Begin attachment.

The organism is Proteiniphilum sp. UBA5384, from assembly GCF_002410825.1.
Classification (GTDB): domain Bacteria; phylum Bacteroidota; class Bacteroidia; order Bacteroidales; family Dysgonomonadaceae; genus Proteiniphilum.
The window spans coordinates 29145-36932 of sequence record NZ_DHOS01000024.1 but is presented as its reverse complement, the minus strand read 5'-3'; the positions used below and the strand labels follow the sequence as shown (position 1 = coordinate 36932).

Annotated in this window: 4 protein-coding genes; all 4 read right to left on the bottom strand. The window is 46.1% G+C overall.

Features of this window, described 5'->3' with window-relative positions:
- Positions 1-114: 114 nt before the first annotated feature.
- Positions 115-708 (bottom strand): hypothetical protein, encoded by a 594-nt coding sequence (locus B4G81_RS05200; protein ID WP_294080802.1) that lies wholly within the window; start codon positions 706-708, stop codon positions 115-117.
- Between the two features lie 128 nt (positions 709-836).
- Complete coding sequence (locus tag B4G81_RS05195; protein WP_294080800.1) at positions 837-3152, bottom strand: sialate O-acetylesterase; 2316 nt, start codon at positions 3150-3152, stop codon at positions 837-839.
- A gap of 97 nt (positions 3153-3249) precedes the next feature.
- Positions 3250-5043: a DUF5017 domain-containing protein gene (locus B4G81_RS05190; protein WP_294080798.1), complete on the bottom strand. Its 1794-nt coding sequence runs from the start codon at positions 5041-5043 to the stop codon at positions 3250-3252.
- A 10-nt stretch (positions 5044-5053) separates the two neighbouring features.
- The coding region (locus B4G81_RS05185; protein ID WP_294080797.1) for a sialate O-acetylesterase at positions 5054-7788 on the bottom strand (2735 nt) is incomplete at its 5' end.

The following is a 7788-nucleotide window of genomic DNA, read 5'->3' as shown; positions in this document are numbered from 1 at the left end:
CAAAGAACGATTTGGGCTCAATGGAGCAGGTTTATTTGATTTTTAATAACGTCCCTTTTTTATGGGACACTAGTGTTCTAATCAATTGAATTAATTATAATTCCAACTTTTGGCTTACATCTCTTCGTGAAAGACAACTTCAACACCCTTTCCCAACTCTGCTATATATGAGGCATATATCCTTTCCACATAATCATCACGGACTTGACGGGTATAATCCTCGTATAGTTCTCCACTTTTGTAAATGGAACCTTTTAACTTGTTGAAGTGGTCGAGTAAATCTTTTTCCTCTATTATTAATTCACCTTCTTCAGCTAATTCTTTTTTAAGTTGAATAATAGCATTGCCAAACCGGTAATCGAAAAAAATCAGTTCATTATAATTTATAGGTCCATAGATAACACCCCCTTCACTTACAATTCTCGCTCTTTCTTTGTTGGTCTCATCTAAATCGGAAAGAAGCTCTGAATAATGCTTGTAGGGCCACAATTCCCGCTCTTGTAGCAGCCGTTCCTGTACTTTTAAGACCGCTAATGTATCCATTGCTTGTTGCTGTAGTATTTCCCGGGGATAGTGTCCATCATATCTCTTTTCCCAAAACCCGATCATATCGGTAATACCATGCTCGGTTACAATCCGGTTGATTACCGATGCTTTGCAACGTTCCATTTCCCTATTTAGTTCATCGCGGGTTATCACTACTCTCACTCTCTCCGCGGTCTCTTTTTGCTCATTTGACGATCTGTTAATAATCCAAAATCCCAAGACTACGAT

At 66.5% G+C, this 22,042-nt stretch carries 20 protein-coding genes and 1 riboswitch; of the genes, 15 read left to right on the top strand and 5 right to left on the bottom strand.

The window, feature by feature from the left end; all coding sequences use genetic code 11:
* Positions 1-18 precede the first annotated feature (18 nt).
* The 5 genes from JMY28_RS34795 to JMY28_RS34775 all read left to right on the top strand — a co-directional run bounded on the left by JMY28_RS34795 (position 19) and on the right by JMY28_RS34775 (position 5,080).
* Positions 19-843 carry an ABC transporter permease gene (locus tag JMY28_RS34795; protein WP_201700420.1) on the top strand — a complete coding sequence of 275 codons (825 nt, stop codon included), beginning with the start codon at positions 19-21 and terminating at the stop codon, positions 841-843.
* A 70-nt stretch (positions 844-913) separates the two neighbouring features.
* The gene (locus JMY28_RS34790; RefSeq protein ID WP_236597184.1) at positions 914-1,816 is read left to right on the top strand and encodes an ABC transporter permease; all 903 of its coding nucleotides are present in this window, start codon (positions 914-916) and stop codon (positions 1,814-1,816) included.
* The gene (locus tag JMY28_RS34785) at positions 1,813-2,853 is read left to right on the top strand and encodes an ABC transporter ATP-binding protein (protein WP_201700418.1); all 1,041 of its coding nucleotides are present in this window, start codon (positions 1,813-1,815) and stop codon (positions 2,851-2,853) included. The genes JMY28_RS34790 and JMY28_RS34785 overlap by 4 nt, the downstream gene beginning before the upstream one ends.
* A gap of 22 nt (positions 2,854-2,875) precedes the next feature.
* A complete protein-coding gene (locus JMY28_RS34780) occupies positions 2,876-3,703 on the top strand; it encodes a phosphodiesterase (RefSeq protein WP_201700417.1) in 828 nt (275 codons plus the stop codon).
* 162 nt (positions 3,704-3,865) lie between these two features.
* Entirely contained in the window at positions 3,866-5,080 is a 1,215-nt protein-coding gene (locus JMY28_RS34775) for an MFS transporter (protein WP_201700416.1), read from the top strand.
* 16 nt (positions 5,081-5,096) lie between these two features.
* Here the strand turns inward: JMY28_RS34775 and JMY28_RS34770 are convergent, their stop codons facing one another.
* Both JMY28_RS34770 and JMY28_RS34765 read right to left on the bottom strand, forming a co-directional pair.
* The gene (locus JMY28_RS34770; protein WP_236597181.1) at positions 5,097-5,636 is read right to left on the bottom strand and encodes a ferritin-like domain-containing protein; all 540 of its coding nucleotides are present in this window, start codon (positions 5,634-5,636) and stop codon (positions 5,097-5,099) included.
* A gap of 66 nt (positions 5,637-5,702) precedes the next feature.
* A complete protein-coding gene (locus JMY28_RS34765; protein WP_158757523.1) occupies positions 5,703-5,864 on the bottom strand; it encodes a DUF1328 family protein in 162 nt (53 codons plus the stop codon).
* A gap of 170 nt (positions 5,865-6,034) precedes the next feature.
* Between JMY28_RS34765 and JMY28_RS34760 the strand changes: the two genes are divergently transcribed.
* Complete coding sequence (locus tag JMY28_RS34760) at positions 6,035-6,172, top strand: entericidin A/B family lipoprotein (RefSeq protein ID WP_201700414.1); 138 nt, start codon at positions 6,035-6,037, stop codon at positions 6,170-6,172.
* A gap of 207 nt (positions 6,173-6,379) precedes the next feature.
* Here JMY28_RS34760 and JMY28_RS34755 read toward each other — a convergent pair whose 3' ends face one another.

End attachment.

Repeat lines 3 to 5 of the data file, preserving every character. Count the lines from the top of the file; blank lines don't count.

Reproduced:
The window spans coordinates 29145-36932 of sequence record NZ_DHOS01000024.1 but is presented as its reverse complement, the minus strand read 5'-3'; the positions used below and the strand labels follow the sequence as shown (position 1 = coordinate 36932).

Annotated in this window: 4 protein-coding genes; all 4 read right to left on the bottom strand. The window is 46.1% G+C overall.

Features of this window, described 5'->3' with window-relative positions: